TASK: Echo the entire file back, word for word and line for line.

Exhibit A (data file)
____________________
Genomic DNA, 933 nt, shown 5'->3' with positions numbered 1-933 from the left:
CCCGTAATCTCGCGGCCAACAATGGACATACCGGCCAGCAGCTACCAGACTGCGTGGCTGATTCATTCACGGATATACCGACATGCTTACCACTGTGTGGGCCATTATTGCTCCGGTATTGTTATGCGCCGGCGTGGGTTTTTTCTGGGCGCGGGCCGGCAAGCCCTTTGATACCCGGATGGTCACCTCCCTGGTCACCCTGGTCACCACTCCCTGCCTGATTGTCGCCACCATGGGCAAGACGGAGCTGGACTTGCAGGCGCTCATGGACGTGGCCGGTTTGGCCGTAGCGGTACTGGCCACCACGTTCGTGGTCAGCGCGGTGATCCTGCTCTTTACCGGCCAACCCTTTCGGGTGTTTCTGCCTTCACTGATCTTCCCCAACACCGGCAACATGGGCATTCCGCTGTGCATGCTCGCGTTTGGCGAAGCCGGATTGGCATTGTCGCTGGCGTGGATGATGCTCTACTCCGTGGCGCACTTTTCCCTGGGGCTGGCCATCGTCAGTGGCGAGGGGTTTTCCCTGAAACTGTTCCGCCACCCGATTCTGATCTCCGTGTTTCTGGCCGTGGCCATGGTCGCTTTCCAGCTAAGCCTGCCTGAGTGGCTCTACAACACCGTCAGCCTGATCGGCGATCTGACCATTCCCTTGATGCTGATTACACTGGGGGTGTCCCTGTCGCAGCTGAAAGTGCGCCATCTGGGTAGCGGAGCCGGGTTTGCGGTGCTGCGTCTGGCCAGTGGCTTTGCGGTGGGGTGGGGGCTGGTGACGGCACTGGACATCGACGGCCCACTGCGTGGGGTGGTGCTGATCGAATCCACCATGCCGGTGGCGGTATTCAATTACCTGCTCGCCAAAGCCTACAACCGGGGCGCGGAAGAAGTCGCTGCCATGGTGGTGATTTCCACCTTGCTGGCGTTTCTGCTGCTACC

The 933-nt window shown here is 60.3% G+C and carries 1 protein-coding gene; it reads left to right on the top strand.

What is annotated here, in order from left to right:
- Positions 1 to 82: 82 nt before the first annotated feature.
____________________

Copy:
Genomic DNA, 933 nt, shown 5'->3' with positions numbered 1-933 from the left:
CCCGTAATCTCGCGGCCAACAATGGACATACCGGCCAGCAGCTACCAGACTGCGTGGCTGATTCATTCACGGATATACCGACATGCTTACCACTGTGTGGGCCATTATTGCTCCGGTATTGTTATGCGCCGGCGTGGGTTTTTTCTGGGCGCGGGCCGGCAAGCCCTTTGATACCCGGATGGTCACCTCCCTGGTCACCCTGGTCACCACTCCCTGCCTGATTGTCGCCACCATGGGCAAGACGGAGCTGGACTTGCAGGCGCTCATGGACGTGGCCGGTTTGGCCGTAGCGGTACTGGCCACCACGTTCGTGGTCAGCGCGGTGATCCTGCTCTTTACCGGCCAACCCTTTCGGGTGTTTCTGCCTTCACTGATCTTCCCCAACACCGGCAACATGGGCATTCCGCTGTGCATGCTCGCGTTTGGCGAAGCCGGATTGGCATTGTCGCTGGCGTGGATGATGCTCTACTCCGTGGCGCACTTTTCCCTGGGGCTGGCCATCGTCAGTGGCGAGGGGTTTTCCCTGAAACTGTTCCGCCACCCGATTCTGATCTCCGTGTTTCTGGCCGTGGCCATGGTCGCTTTCCAGCTAAGCCTGCCTGAGTGGCTCTACAACACCGTCAGCCTGATCGGCGATCTGACCATTCCCTTGATGCTGATTACACTGGGGGTGTCCCTGTCGCAGCTGAAAGTGCGCCATCTGGGTAGCGGAGCCGGGTTTGCGGTGCTGCGTCTGGCCAGTGGCTTTGCGGTGGGGTGGGGGCTGGTGACGGCACTGGACATCGACGGCCCACTGCGTGGGGTGGTGCTGATCGAATCCACCATGCCGGTGGCGGTATTCAATTACCTGCTCGCCAAAGCCTACAACCGGGGCGCGGAAGAAGTCGCTGCCATGGTGGTGATTTCCACCTTGCTGGCGTTTCTGCTGCTACC

The 933-nt window shown here is 60.3% G+C and carries 1 protein-coding gene; it reads left to right on the top strand.

What is annotated here, in order from left to right:
- Positions 1 to 82: 82 nt before the first annotated feature.